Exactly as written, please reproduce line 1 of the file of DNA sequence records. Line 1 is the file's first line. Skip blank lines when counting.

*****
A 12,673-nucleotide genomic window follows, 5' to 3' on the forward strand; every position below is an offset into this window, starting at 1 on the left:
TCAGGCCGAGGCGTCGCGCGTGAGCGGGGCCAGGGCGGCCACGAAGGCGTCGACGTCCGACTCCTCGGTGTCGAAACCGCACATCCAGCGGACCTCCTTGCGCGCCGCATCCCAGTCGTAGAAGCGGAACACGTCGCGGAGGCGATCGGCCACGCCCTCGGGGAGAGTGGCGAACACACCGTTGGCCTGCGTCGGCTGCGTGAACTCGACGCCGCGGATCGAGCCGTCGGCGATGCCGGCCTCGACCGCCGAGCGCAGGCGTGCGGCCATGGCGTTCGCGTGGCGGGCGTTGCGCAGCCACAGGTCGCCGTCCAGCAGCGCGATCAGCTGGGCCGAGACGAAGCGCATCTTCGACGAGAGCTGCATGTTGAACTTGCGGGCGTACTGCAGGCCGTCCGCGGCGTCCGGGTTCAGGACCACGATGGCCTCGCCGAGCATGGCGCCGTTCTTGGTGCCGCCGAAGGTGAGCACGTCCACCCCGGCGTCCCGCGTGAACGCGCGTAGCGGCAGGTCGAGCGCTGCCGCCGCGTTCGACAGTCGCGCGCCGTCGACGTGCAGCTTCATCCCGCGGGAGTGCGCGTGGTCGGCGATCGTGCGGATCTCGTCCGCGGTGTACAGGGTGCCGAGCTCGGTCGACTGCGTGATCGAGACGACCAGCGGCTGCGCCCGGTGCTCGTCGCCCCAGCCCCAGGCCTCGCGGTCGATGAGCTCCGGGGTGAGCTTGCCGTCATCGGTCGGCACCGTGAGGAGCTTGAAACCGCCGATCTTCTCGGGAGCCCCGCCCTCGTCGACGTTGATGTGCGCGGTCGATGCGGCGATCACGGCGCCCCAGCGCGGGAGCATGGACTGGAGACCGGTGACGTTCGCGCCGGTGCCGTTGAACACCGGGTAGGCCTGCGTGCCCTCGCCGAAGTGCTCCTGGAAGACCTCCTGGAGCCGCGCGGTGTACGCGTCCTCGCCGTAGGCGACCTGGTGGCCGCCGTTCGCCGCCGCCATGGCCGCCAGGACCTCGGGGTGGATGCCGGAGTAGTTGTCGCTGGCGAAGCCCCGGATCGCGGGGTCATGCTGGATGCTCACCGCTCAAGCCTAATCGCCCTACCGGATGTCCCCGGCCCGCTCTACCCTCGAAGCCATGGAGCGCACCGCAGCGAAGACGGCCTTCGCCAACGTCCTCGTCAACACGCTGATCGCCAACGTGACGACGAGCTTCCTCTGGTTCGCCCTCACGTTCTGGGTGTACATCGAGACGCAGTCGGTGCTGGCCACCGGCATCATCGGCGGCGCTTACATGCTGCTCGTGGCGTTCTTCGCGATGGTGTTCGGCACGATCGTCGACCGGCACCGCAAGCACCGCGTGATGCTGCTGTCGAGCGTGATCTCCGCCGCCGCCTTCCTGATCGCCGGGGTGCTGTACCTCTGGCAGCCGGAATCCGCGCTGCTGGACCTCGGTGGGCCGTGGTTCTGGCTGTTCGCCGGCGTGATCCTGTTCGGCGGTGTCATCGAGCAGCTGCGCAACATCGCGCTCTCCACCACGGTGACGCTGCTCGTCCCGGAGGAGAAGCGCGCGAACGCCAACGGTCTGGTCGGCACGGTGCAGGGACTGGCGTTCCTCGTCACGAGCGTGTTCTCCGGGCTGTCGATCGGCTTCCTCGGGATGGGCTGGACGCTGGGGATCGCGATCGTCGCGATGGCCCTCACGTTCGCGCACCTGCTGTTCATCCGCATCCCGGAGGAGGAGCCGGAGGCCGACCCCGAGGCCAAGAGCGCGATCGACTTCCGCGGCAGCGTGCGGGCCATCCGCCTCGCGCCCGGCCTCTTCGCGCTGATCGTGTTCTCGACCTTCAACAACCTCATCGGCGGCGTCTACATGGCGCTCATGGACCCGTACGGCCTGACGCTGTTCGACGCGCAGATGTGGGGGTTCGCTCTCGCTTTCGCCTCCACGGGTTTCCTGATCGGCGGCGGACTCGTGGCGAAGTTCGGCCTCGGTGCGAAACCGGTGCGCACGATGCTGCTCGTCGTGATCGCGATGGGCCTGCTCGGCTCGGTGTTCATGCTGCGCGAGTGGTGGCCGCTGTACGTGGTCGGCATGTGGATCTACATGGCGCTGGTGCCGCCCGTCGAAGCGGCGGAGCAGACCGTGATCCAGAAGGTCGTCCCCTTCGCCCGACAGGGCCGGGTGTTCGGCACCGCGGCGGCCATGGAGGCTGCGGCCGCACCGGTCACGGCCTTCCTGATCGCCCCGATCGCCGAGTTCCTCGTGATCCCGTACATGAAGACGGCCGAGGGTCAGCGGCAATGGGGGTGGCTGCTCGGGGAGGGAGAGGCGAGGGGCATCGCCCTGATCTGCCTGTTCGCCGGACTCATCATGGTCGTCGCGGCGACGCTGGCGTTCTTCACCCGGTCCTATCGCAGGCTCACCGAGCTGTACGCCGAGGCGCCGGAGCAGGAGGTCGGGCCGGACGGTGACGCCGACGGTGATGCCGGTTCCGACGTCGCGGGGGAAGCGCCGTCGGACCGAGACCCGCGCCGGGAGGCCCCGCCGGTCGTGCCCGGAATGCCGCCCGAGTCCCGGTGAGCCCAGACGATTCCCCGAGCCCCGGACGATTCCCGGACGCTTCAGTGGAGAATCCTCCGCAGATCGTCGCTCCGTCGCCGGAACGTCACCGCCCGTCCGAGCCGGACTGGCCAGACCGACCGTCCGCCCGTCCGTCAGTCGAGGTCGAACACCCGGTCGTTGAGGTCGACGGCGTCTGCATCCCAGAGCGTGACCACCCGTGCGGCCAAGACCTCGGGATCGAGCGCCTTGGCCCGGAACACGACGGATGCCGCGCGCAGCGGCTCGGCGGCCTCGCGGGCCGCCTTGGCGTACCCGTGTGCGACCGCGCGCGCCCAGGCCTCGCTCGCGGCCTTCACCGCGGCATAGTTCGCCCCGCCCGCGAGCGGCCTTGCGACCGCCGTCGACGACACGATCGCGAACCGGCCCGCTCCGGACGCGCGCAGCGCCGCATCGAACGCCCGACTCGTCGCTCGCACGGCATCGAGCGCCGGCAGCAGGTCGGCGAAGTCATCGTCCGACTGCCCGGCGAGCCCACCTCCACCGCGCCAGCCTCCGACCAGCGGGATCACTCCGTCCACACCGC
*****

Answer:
A 12,673-nucleotide genomic window follows, 5' to 3' on the forward strand; every position below is an offset into this window, starting at 1 on the left: